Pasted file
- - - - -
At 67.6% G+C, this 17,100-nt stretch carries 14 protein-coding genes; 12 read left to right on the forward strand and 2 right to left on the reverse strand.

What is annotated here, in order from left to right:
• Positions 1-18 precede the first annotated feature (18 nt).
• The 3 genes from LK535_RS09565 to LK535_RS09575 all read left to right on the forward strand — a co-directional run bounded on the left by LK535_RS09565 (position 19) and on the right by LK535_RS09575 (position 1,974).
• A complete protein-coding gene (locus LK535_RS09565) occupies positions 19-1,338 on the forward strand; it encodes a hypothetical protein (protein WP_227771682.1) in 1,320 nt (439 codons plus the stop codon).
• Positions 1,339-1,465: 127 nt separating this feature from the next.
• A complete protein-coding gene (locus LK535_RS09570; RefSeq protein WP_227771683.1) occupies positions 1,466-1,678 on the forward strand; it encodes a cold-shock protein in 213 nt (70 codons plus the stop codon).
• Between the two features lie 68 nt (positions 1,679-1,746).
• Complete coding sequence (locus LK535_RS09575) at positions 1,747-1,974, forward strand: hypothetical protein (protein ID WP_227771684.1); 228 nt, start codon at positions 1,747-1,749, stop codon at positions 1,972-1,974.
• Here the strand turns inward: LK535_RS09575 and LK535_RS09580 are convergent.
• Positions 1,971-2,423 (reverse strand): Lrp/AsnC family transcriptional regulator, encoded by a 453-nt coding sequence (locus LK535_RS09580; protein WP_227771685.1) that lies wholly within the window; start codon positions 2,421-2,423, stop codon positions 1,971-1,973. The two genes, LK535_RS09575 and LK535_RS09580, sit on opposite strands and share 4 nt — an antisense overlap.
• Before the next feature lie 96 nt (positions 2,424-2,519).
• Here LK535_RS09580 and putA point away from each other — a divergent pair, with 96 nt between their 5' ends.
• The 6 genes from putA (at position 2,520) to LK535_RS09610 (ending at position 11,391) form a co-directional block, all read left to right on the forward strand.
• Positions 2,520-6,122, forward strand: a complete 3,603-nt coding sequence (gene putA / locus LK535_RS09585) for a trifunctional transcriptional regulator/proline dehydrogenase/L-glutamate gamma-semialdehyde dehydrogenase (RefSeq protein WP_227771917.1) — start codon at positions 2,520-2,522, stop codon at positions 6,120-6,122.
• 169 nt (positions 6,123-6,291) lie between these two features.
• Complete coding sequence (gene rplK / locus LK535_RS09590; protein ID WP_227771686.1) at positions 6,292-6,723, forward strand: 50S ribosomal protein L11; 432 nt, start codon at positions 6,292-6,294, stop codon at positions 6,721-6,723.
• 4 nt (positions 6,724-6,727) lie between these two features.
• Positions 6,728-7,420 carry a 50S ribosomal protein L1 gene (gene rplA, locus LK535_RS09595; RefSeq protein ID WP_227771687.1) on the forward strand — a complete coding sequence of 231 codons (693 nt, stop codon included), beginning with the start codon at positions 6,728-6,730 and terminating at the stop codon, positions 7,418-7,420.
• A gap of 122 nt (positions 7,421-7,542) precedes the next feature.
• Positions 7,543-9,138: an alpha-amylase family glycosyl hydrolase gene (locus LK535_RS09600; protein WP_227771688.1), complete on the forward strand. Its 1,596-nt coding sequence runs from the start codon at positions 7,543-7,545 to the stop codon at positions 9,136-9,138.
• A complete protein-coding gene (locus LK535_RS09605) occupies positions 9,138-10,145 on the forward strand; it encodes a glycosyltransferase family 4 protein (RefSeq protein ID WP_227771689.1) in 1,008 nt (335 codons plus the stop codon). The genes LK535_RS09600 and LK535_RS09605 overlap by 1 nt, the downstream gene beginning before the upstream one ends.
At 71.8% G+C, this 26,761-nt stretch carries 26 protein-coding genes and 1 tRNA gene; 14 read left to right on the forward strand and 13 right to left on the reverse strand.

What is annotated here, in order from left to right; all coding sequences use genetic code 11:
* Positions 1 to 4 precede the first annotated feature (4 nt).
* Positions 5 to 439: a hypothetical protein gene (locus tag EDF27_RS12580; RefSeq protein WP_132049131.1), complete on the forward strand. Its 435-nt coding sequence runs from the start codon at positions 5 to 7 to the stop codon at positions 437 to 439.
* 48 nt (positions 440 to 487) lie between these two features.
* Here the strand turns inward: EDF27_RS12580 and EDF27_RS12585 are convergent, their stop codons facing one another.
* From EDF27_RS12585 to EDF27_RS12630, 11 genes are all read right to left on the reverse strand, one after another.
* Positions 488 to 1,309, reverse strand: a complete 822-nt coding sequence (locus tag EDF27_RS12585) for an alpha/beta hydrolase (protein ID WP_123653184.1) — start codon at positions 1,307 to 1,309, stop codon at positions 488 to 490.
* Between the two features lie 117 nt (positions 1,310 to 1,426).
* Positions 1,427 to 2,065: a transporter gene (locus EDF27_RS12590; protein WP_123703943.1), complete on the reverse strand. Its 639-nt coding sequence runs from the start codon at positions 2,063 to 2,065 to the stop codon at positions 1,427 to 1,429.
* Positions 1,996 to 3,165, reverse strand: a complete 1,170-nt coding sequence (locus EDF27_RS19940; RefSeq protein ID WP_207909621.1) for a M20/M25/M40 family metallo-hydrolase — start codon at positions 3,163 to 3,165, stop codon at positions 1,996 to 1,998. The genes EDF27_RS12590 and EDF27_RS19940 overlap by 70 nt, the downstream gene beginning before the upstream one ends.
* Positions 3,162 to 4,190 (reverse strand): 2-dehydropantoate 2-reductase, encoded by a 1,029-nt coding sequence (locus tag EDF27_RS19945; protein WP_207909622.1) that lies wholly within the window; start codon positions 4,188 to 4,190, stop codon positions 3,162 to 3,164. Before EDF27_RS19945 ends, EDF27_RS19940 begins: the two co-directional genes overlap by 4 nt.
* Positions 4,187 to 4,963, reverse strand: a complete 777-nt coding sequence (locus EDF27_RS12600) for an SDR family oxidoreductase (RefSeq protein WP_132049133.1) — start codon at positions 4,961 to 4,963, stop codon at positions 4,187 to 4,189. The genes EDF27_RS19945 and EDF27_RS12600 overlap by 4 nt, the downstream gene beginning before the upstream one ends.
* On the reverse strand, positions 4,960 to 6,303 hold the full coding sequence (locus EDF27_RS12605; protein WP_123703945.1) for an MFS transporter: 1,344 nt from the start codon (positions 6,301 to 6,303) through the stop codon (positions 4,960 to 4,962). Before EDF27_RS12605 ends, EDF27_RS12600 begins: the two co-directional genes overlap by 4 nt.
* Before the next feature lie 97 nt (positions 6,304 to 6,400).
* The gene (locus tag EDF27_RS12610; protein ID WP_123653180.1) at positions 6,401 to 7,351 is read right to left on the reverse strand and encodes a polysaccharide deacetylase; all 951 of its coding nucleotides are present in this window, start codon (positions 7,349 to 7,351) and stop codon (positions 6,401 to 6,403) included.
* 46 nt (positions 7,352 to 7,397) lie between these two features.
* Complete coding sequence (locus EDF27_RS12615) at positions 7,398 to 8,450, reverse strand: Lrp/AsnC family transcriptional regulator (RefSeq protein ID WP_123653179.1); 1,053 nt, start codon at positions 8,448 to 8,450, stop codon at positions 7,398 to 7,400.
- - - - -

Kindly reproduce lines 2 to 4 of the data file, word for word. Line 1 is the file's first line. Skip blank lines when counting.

What is annotated here, in order from left to right:
• Positions 1-18 precede the first annotated feature (18 nt).
• The 3 genes from LK535_RS09565 to LK535_RS09575 all read left to right on the forward strand — a co-directional run bounded on the left by LK535_RS09565 (position 19) and on the right by LK535_RS09575 (position 1,974).